Offences like participation in the activities of a terrorist group and leaving Canada to participate in terrorist group activities may now see reduced sentences. This includes people who have left Canada for the sole purpose of joining and fighting with ISIS. For a Prime Minister who claims to be a progressive and a feminist, it is hard to see how granting a softer consequence for ISIS fighters fits this narrative. This is a group that represents the very antithesis of everything Canada represents and tries to be. These people burn homosexuals alive and throw them from buildings. They take sex slaves. They commit public mass executions, and they have declared war against our own western values, but the Prime Minister and the justice minister think that perhaps a softer touch is the best way to deal with ISIS fighters.
Again, as concerning as this is, sadly, based on what we have already seen from the government, it is not surprising. The Prime Minister seems to think that government programming to reintegrate returning ISIS members is a suitable option.
We all remember Omar Khadr. Mr. Khadr is directly and admittedly responsible for the grenade attack that led to the death of allied U.S. special forces Sergeant Christopher Speer and the injury of retired U.S. special forces Sergeant Layne Morris. Is Khadr in jail? Courtesy of the Prime Minister, he is now $10.5 million richer, thanks to the Canadian taxpayer. Canadians are appalled, and rightly so.
The bill also brings in softer sentencing for, among other things, advocating genocide, participating in activities of criminal organizations, arson for fraudulent purposes, human trafficking-related offences and material benefit for sexual services. Listening to the list of some of these offences on which the Liberals are going soft, one really cannot help but wonder if some of the stakeholders who were consulted on the bill were actually organized crime leaders.
Municipal corruption, selling or purchasing office, influencing appointments or dealing in offices may also receive lighter sentencing. One cannot help but wonder what the Liberals are preparing for with these types of changes.
In all seriousness, the list goes on and on. Even the abduction of a child, a defenceless child like Tori Stafford, could see lighter sentencing under the Liberals' soft-on-crime bill. Back home in Haldimand—Norfolk, people are shocked to hear that these are the views of the modem Liberal Party and our Prime Minister. They are shocked by the disregard for victims of crime shown by bills like Bill C-75. They are baffled by the doublespeak of the Liberals, who claim in one breath to be opposed to gun crime but then introduce bills like Bill C-71, which provides no meaningful way of addressing illegal gun crime but implies that law-abiding hunters, farmers and sport shooters are part of the problem. They, like Canadians right across this great country, are genuinely concerned that the soft-on-crime policies of the Liberals are going to put their communities and their families at greater risk.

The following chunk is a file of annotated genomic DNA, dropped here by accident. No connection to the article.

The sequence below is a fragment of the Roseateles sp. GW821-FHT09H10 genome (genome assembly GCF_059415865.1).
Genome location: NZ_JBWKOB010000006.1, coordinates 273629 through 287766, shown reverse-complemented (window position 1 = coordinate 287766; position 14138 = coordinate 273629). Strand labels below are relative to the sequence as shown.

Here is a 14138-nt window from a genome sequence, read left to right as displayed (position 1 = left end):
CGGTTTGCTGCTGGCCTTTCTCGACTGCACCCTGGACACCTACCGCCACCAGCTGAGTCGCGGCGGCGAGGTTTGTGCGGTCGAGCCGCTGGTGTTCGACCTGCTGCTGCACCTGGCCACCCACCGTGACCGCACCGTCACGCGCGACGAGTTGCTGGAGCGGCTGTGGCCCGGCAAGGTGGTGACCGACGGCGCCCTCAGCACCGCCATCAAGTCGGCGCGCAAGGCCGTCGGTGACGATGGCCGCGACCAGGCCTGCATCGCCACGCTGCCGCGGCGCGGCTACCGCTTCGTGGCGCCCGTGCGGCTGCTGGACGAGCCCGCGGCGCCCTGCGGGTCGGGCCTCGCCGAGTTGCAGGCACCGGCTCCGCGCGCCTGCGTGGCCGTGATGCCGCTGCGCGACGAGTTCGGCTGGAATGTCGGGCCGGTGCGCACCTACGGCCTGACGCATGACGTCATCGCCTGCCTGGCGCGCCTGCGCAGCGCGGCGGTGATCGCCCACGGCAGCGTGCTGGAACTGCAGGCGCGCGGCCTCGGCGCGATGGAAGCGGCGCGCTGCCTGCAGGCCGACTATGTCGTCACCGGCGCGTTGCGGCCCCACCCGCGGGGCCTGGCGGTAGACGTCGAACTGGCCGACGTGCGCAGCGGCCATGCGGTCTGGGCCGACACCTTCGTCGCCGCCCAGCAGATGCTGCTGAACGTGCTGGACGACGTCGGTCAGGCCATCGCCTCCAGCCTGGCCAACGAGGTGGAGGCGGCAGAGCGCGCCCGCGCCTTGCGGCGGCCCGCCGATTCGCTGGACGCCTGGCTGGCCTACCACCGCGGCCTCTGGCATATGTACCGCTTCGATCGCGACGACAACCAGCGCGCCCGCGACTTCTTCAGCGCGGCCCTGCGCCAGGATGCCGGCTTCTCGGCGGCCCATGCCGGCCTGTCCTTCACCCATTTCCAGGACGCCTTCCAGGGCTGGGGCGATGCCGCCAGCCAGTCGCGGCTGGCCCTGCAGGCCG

There are some good aspects of the bill, but they are needles in a 300-page haystack of bad policies. I do not recall reading about reduced sentencing for terrorists, child abductors and organized crime members in the Liberals' election platform. I did not see it in the justice minister's mandate letter, and I would wager good money that no Liberal candidates will put that in any of their next campaign literature. I am confident that this is not the mandate Canadians gave them, nor would they in 2019.
I implore the Liberals to take this monster of a bill, split it up into more reasonable-size bills, and set their partisan, self-serving tactics aside so the House can come together and vote in agreement for the good bits that are in Bill C-75. Then we can have a more thorough debate on the merits of the rest of the policies and a discussion about the lack of a mandate from Canadians to legislate the rest of it.
View Arif Virani Profile
Lib. (ON)
View Arif Virani Profile
2018-11-08 16:48 [p.23483]
Madam Speaker, I will start with a comment and end with a question.
Hybridization occurs regularly throughout the Criminal Code. It did under the previous government's watch, and it continues to occur today. Over 100 offences are already hybridized. Hybridization is about giving the Crown attorney a choice to proceed summarily or to proceed by way of an indictable offence. It does not predetermine the sentence, and the choice is critical, as highlighted in the instance of kidnapping. It can be extremely heinous, in the context of kidnapping someone who is then trafficked for prostitution, or it can be in a context that is usually much more benign, such as the case of a parent who shares custody with an estranged spouse who simply extends a stay with a grandparent and has the child for an extra day. Those require different responses by Crown attorneys.